LBJ’s Pecan Orchard

To say that President Johnson was fond of his ranch is an understatement. The LBJ Ranch was where President Lyndon Baines Johnson was born, lived, died, and was buried. In fact, the ranch was often referred to as the Texas White House because he spent so much of his time there while he was President of the United States.

However, the LBJ Ranch wasn’t only home to the President and Lady Bird Johnson; it was also home to among other things, a variety of orchards including peaches, olives, and pecans. The LBJ ranch’s historic Pecan Orchard was planted during the 1947-1948 planting season. The orchard contains native and budded trees and a wide variety of pecans — including Schley, Burkett, Garner, San Saba Improved, and Desirable.

The LBJ Ranch. Love that roofline!
Image: Public Domain

As a result, the public is invited to gather one gallon of pecans per day from the Pecan Orchard every Saturday in November, providing they bring their own bucket.

Oh, and like most Southern gentlemen. Lyndon really liked a big serving of pecan pie once in a while. Here’s a recipe for Lady Bird’s pecan pie.

Lillian Carter’s Pecan Trees

When most of us think of Jimmy Carter, we think of the peanut farmer who became president. However, visitors to the Jimmy Carter National Historic Park in Plains, GA, might be surprised to see pecan trees lining the 39th president’s family farm. The trees were planted by Mrs. Lillian Gorder Carter, the president’s mom, to help supplement her income as a nurse.

The Carter family store where matriarch Lillian Carter sold her pecans.
Image: Dsdugan – Own work, CC0,

Both Jimmy and his father James Earl Carter, Sr. would help shell the delicious nuts, and the family would sell them at their country store. As a result, the Carter diet included plenty of pecan recipes alongside their peanuts. Here’s one of President Carter’s favorites — Pecan Orange Slaw.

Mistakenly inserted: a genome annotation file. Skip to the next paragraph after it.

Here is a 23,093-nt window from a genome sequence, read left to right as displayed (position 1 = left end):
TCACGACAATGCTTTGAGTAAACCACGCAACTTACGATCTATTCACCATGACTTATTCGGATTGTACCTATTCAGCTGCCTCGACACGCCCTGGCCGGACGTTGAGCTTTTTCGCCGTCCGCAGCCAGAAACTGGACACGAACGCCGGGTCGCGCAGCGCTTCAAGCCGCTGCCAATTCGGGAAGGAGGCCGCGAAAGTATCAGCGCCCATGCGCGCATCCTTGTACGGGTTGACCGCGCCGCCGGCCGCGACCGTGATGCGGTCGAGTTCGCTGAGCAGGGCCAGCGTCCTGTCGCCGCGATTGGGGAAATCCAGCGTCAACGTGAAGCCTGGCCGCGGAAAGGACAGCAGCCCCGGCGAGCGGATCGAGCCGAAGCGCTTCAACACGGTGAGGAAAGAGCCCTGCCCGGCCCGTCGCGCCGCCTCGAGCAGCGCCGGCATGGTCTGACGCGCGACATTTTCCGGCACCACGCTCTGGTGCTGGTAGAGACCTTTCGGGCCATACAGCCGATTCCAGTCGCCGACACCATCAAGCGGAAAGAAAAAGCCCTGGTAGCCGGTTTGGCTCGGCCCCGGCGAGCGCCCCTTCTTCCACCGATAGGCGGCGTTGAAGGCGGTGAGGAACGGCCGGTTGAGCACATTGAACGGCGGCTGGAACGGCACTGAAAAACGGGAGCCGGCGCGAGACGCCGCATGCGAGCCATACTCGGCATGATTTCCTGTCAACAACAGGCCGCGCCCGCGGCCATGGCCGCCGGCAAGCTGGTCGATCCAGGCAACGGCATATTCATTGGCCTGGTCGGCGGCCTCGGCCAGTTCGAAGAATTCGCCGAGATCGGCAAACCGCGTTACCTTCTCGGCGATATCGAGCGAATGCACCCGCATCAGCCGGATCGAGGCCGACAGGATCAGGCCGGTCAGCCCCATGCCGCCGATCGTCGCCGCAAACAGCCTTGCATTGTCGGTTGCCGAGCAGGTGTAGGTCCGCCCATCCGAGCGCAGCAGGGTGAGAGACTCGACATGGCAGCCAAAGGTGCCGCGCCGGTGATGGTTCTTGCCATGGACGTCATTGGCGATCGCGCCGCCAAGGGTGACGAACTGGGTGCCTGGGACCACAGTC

The Obamas’ $100 Pecan Cookies

Back in 2008, the mother-in-law of President-Elect Barack Obama’s half-sister, Maya, mentioned to her colleague, Debbie Sweet, that she and her husband were going to drive to Chicago for Thanksgiving with the Obamas. Although the friend hinted that she would love to be invited, it didn’t look like that was going to happen, so Sweet thought, “If I can’t go, maybe I can send something.” She decided to make “$100 Pecan Cookies” — a recipe given to her by a friend who told her that the person who originally made the recipe had won $100 for the cookies, thus the name. Sweet thought the Obamas would love them. And they did.

You can make the same $100 Pecan cookies for your family, too, by following Sweet’s recipe here. We hear they’re sure to please everybody on both sides of the aisle.

Alright, Bo. Press conference is over. Let’s run back and have some more of those $100 pecan cookies.”
Image: jameb13 from Pixabay

Other Presidential Pecan Recipes

Ever since George Washington first pocketed pecans, nearly all of the presidents have enjoyed pecans in one way or another. Whether it’s in pies, salads, or simply eaten out of hand, here are some other recipes that helped the leaders of our nation appreciate the native nut.

●        It’s said that President Woodrow Wilson and his wife often enjoyed spicy roasted pecans. If you’d like to try it for yourself, here’s Mrs. Wilson’s recipe for Hot Peppered Nuts.

  • Both in the White House and in post-presidency Gettysburg residence, Mamie Eisenhower often made Ike his favorite sweet treat — Marble Cookies with chocolate and pecans.
  • Ronald Reagan’s favorite pie was this pecan pumpkin pie recipe.
  • Like his fellow Texan LBJ, George W. Bush also favored pecan pie. Here’s former first Lady Laura Bush’s recipe.

All this talk got you hungry for nuts? Then head over to stuckeys.com and browse through our fine selection of flavored pecans, cashews, and peanuts. While you’re there, grab a few of our world famous Stuckey’s Pecan Log Rolls and other great-tasting pecan candies. And if you’re stopping at Stuckey’s on a summer road trip, don’t forget that Stuckey’s merchandise always makes great souvenirs and gifts, so check out our wide variety of Stuckey’s branded t-shirts, caps, and coffee mugs, including our famous “Eat Here and Get Gas” tee.

And what’s an American road trip without a few Stuckey’s Pecan log rolls?